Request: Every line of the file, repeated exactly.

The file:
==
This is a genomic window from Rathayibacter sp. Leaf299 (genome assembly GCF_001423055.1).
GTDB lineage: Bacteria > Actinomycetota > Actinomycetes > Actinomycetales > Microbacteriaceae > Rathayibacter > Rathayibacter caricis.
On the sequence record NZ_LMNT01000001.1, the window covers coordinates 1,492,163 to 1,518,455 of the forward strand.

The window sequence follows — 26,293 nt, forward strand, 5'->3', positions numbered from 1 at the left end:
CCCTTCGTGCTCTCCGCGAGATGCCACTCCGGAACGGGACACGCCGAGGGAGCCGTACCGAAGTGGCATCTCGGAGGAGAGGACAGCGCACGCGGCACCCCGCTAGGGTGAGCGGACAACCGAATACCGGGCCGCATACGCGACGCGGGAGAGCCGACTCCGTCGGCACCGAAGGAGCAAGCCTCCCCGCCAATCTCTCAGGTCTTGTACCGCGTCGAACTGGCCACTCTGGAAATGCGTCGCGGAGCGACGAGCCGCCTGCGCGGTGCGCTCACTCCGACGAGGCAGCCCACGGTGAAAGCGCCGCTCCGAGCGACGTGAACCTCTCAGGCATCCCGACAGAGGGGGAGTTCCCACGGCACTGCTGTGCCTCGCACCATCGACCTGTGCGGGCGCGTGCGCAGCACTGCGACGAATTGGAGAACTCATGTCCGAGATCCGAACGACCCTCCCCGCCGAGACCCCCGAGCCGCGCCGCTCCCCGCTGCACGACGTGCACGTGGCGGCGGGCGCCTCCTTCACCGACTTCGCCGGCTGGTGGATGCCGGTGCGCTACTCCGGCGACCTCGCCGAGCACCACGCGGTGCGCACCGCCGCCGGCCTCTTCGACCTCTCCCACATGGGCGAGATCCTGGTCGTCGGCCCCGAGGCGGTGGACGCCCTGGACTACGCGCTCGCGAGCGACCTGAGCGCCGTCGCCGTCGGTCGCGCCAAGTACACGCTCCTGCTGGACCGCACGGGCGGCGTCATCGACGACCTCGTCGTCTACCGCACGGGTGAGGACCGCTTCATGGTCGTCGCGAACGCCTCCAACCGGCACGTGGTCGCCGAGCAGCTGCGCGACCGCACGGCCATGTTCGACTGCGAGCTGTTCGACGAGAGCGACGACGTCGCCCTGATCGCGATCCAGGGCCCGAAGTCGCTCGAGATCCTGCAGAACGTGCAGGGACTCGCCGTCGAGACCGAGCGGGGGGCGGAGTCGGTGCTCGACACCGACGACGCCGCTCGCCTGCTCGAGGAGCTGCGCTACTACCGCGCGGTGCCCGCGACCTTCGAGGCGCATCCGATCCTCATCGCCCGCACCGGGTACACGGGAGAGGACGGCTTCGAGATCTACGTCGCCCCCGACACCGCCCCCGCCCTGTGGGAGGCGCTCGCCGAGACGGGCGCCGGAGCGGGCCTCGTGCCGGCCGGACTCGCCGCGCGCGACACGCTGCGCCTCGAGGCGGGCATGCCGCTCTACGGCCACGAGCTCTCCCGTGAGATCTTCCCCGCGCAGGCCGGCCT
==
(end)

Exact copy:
This is a genomic window from Rathayibacter sp. Leaf299 (genome assembly GCF_001423055.1).
GTDB lineage: Bacteria > Actinomycetota > Actinomycetes > Actinomycetales > Microbacteriaceae > Rathayibacter > Rathayibacter caricis.
On the sequence record NZ_LMNT01000001.1, the window covers coordinates 1,492,163 to 1,518,455 of the forward strand.

The window sequence follows — 26,293 nt, forward strand, 5'->3', positions numbered from 1 at the left end:
CCCTTCGTGCTCTCCGCGAGATGCCACTCCGGAACGGGACACGCCGAGGGAGCCGTACCGAAGTGGCATCTCGGAGGAGAGGACAGCGCACGCGGCACCCCGCTAGGGTGAGCGGACAACCGAATACCGGGCCGCATACGCGACGCGGGAGAGCCGACTCCGTCGGCACCGAAGGAGCAAGCCTCCCCGCCAATCTCTCAGGTCTTGTACCGCGTCGAACTGGCCACTCTGGAAATGCGTCGCGGAGCGACGAGCCGCCTGCGCGGTGCGCTCACTCCGACGAGGCAGCCCACGGTGAAAGCGCCGCTCCGAGCGACGTGAACCTCTCAGGCATCCCGACAGAGGGGGAGTTCCCACGGCACTGCTGTGCCTCGCACCATCGACCTGTGCGGGCGCGTGCGCAGCACTGCGACGAATTGGAGAACTCATGTCCGAGATCCGAACGACCCTCCCCGCCGAGACCCCCGAGCCGCGCCGCTCCCCGCTGCACGACGTGCACGTGGCGGCGGGCGCCTCCTTCACCGACTTCGCCGGCTGGTGGATGCCGGTGCGCTACTCCGGCGACCTCGCCGAGCACCACGCGGTGCGCACCGCCGCCGGCCTCTTCGACCTCTCCCACATGGGCGAGATCCTGGTCGTCGGCCCCGAGGCGGTGGACGCCCTGGACTACGCGCTCGCGAGCGACCTGAGCGCCGTCGCCGTCGGTCGCGCCAAGTACACGCTCCTGCTGGACCGCACGGGCGGCGTCATCGACGACCTCGTCGTCTACCGCACGGGTGAGGACCGCTTCATGGTCGTCGCGAACGCCTCCAACCGGCACGTGGTCGCCGAGCAGCTGCGCGACCGCACGGCCATGTTCGACTGCGAGCTGTTCGACGAGAGCGACGACGTCGCCCTGATCGCGATCCAGGGCCCGAAGTCGCTCGAGATCCTGCAGAACGTGCAGGGACTCGCCGTCGAGACCGAGCGGGGGGCGGAGTCGGTGCTCGACACCGACGACGCCGCTCGCCTGCTCGAGGAGCTGCGCTACTACCGCGCGGTGCCCGCGACCTTCGAGGCGCATCCGATCCTCATCGCCCGCACCGGGTACACGGGAGAGGACGGCTTCGAGATCTACGTCGCCCCCGACACCGCCCCCGCCCTGTGGGAGGCGCTCGCCGAGACGGGCGCCGGAGCGGGCCTCGTGCCGGCCGGACTCGCCGCGCGCGACACGCTGCGCCTCGAGGCGGGCATGCCGCTCTACGGCCACGAGCTCTCCCGTGAGATCTTCCCCGCGCAGGCCGGCCT